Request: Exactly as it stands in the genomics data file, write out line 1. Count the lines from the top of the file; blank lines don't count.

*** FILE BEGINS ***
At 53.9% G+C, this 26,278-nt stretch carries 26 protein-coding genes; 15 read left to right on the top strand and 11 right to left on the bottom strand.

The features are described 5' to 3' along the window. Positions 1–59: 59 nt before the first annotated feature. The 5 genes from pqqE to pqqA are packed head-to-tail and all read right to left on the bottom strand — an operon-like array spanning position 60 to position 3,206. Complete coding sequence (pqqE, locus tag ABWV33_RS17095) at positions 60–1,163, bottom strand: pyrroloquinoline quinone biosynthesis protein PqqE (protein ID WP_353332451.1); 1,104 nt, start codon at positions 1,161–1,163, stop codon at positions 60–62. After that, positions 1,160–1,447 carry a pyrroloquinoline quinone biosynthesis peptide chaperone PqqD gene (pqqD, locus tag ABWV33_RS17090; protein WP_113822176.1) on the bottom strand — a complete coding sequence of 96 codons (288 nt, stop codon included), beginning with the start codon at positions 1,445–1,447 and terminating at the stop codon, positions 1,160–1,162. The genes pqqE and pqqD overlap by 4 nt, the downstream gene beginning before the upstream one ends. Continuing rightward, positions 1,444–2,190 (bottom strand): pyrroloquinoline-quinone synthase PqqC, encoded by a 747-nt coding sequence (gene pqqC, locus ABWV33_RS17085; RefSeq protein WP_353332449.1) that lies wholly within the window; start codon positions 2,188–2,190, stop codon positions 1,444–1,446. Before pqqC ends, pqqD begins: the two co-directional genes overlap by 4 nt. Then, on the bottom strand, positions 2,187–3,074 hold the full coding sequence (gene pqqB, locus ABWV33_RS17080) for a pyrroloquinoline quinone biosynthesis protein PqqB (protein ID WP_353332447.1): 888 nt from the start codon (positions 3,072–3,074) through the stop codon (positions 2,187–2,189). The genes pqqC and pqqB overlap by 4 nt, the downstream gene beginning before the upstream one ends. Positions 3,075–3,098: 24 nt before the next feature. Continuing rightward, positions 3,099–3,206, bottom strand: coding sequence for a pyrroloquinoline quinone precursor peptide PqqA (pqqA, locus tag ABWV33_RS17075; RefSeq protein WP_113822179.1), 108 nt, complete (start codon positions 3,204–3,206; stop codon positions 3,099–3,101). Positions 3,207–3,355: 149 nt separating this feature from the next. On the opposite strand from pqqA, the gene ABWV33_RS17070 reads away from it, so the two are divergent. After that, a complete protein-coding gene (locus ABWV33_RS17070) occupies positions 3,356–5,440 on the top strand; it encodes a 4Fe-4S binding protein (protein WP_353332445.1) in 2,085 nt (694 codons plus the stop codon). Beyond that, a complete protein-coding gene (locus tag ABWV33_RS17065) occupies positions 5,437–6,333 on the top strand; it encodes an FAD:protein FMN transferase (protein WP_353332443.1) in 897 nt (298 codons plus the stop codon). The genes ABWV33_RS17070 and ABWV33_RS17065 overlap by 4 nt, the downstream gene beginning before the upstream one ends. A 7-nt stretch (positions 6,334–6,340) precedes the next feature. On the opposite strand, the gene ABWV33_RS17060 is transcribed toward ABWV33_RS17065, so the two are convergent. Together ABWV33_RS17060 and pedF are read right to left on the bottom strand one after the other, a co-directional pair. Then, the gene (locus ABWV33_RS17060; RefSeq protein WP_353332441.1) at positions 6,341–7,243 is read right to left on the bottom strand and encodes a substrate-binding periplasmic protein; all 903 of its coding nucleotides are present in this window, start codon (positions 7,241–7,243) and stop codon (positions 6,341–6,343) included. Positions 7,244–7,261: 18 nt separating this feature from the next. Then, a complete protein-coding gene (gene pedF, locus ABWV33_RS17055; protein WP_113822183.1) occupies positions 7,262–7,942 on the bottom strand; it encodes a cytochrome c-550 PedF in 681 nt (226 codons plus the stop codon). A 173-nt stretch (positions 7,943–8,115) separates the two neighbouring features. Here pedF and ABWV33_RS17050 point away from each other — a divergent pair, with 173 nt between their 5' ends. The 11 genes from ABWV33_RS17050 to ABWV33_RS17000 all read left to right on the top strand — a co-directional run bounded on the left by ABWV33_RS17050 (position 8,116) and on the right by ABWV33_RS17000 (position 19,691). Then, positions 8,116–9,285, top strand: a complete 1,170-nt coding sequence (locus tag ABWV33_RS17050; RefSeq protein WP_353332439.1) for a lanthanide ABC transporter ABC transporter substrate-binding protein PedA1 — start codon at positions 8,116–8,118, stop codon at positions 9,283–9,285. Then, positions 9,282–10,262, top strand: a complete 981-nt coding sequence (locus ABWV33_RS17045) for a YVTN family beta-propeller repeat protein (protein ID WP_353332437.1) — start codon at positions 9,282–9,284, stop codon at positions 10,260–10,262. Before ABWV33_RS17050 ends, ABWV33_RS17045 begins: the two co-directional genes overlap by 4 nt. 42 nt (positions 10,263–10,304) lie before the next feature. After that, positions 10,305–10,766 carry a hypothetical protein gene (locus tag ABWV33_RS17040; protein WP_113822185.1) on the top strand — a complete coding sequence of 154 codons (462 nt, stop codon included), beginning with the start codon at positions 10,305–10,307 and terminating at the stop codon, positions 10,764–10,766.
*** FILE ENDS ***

At 53.9% G+C, this 26,278-nt stretch carries 26 protein-coding genes; 15 read left to right on the top strand and 11 right to left on the bottom strand.